Date: June 15, 2018
Configuring The #AZURE ILB In ARM For SQL Server Failover Cluster Instance Or AG Using AZURE Powershell 1.0
In an earlier post I went into some great detail about how to configure the Azure ILB in ARM for SQL Server Failover Cluster or AG resources. The directions in that article were written prior to the GA of Azure PowerShell 1.0. With the availability of Azure PowerShell 1.0 the main script that creates the ILB needs to be slightly different. The rest of the article is still accurate. However if you are using Azure PowerShell 1.0 or later the script to create the ILB described in that article should be as follows.
#Replace the values for the below listed variables $ResourceGroupName ='SIOS-EAST' # Resource Group Name in which the SQL nodes are deployed $FrontEndConfigurationName = 'FEEAST' #You can provide any name to this parameter. $BackendConfiguratioName = 'BEEAST' #You can provide any name to this parameter. $LoadBalancerName = 'ILBEAST' #Provide a Name for the Internal Local balance object $Location ='eastus2' # Input the data center location of the SQL Deployements $subname = 'public' # Provide the Subnet name in which the SQL Nodes are placed $ILBIP = '10.0.0.201' # Provide the IP address for the Listener or Load Balancer $subnet = Get-AzureRMVirtualNetwork -ResourceGroupName $ResourceGroupName | Get-AzureRMVirtualNetworkSubnetConfig –name $subname $FEConfig=New-AzureRMLoadBalancerFrontendIpConfig -Name $FrontEndConfigurationName -PrivateIpAddress $ILBIP -SubnetId $subnet.Id $BackendConfig=New-AzureRMLoadBalancerBackendAddressPoolConfig -Name $BackendConfiguratioName New-AzureRMLoadBalancer -Name $LoadBalancerName -ResourceGroupName $ResourceGroupName -Location $Location -FrontendIpConfiguration $FEConfig -BackendAddressPool $BackendConfig
The rest of that original article is the same, but I have just copied it here for ease of use…
Now that the ILB is created, we should see it in the Azure Portal in Resource Group. See pic below.
The rest of the configuration can also be completed through PowerShell, but I’m going to use the GUI in my example.
If you want to use PowerShell, you could probably piece together the script by looking at this article. Unfortunately, this article confuses me. I’ll figure it out some day and try to document it in a user friendly format. As of now, I think the GUI is fine for the next steps.
Let’s Get Started
Follow along with the screen shots below. If you get lost, follow the navigation hints at the top of the Azure Portal to figure out where we are.
- Click Backend Pool setting tab. Selects the backend pool to update the Availability Set and Virtual Machines. Save your changes.
- Configure Load Balancer’s Probe by clicking Add on the Probe tab. Give the probe a name and configure it to use TCP Port 59999. I have left the probe interval and the unhealthy threshold set to the default settings. This means it will take 10 seconds before the ILB removes the passive node from the list of active nodes after a failover. Your clients may take up to 10 seconds to be redirected to the new active node. Be sure to save your changes.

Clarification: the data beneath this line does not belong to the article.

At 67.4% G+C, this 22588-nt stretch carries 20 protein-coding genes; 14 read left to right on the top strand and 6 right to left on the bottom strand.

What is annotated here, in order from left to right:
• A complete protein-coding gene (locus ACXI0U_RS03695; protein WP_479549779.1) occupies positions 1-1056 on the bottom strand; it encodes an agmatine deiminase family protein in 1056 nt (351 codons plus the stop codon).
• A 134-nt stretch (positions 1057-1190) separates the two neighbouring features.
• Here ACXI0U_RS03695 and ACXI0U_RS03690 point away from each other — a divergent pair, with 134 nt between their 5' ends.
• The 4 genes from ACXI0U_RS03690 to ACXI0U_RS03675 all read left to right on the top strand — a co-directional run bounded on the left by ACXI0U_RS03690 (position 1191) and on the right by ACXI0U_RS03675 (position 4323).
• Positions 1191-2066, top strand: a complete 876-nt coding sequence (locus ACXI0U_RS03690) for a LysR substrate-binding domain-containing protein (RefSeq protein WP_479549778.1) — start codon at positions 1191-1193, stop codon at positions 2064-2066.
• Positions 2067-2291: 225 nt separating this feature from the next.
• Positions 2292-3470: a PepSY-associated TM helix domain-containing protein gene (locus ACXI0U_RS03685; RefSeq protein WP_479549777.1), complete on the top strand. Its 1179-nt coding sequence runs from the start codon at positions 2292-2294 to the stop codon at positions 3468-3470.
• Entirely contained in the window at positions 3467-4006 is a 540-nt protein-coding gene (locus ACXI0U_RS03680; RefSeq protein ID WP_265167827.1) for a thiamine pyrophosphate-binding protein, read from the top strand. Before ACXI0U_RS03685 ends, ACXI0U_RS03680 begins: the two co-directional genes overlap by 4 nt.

- Navigate to the Load Balancing Rule Tab and add a new rule. Give the rule a sensible name (SQL1433 or something). Choose TCP protocol port 1433 (assuming you are using the default instance of SQL Server). Choose 1433 for the Backend port as well. For the Backend Pool, we will choose the Backend Pool we created earlier (BE). For the Probe that we will also choose the Probe we created earlier.
We do not want to enable Session persistence but we do want to enable Floating IP (Direct Server Return). I have left the idle timeout set to the default setting. You might want to consider increasing that to the maximum value. Reason is that I have seen some applications such as SAP log error messages each time the connection is dropped and needs to be re-established.
- At this point the ILB is configured. There is only one final step that needs to take place for SQL Server Failover Cluster. We need to update the SQL IP Cluster Resource just the exact same way we had to in the Classic deployment model. To do that you will need to run the following PowerShell script on just one of the cluster nodes. Make note, SubnetMask=“255.255.255.255” is not a mistake. Use the 32 bit mask regardless of what your actual subnet mask is.
One Final Note
In my initial test I still was not able to connect to the SQL Resource name even after I completed all of the above steps. After banging my head against the wall for a few hours I discovered that for some reason the SQL Cluster Name Resource was not registered in DNS. I’m not sure how that happened or whether it will happen consistently, but if you are having trouble connecting I would definitely check DNS and add the SQL cluster name and IP address as a new A record if it is not already in there.
And of course don’t forget the good ole Windows Firewall. You will have to make exceptions for 1433 and 59999 or just turn it off until you get everything configured properly like I did. You probably want to leverage Azure Network Security Groups anyway instead of the local Windows Firewall for a more unified experience across all your Azure resources.
Good luck and let me know how you make out.
Head over here to see how SIOS helped companies across the globe with creating SQL Server Failover Cluster.
Reproduced with permission from Clustering For Mere Mortals.